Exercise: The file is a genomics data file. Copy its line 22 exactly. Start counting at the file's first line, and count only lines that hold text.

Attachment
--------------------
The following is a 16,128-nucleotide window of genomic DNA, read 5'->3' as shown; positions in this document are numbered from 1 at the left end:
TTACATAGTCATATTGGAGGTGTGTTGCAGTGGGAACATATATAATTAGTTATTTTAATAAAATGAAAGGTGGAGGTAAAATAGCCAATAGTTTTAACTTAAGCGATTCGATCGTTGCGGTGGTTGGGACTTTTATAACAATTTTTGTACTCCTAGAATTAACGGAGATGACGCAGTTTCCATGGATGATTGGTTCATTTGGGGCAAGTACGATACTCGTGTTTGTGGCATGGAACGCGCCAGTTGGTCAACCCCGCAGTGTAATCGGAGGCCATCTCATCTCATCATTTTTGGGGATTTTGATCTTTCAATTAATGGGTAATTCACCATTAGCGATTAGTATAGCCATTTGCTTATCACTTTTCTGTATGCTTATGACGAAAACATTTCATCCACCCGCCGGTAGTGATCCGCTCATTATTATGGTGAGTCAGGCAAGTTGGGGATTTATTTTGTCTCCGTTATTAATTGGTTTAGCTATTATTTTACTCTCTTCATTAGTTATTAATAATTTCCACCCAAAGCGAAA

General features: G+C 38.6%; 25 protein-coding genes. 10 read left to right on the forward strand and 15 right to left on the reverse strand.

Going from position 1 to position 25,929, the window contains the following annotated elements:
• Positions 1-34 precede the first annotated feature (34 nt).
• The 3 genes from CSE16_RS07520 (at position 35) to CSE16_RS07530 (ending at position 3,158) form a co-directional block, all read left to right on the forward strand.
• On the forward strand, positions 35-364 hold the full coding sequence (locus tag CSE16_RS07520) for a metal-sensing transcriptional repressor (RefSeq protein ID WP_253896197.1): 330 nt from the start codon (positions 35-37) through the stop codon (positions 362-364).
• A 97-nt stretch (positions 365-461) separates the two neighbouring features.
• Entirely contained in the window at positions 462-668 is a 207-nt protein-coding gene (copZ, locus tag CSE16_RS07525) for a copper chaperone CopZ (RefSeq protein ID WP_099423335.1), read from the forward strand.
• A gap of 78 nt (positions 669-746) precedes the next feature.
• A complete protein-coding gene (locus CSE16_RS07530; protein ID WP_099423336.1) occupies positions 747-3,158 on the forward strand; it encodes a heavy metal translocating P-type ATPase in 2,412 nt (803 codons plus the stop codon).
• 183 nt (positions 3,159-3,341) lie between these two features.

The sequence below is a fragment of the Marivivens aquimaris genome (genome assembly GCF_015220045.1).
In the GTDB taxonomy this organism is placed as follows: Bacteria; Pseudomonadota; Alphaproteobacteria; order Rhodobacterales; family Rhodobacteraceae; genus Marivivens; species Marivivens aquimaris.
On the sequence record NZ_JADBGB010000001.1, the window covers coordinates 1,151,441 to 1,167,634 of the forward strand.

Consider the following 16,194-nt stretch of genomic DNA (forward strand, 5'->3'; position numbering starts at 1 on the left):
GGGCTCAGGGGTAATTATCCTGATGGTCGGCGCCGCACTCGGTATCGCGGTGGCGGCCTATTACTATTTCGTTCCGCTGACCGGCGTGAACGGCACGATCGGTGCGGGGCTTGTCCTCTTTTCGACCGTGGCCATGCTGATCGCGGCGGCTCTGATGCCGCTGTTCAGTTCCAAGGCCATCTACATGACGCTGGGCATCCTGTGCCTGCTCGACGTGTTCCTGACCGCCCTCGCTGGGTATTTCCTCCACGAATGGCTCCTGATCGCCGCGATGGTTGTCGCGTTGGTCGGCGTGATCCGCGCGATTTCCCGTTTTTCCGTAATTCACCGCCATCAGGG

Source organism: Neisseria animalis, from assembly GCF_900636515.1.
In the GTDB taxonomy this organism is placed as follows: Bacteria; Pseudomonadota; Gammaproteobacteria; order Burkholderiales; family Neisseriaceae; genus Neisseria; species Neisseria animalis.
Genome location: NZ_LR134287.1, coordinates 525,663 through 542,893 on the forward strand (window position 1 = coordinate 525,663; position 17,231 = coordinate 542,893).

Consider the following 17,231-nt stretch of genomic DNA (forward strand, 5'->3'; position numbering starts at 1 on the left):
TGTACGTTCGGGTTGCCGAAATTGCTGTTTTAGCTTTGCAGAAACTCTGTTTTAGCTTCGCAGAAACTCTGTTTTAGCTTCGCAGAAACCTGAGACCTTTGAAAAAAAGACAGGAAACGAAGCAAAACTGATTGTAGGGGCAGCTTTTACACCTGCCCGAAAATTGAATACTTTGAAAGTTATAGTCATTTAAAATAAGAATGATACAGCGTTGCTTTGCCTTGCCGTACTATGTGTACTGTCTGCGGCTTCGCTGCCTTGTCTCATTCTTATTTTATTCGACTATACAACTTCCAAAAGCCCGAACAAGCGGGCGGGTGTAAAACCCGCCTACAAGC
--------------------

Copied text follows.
TGTACGTTCGGGTTGCCGAAATTGCTGTTTTAGCTTTGCAGAAACTCTGTTTTAGCTTCGCAGAAACTCTGTTTTAGCTTCGCAGAAACCTGAGACCTTTGAAAAAAAGACAGGAAACGAAGCAAAACTGATTGTAGGGGCAGCTTTTACACCTGCCCGAAAATTGAATACTTTGAAAGTTATAGTCATTTAAAATAAGAATGATACAGCGTTGCTTTGCCTTGCCGTACTATGTGTACTGTCTGCGGCTTCGCTGCCTTGTCTCATTCTTATTTTATTCGACTATACAACTTCCAAAAGCCCGAACAAGCGGGCGGGTGTAAAACCCGCCTACAAGC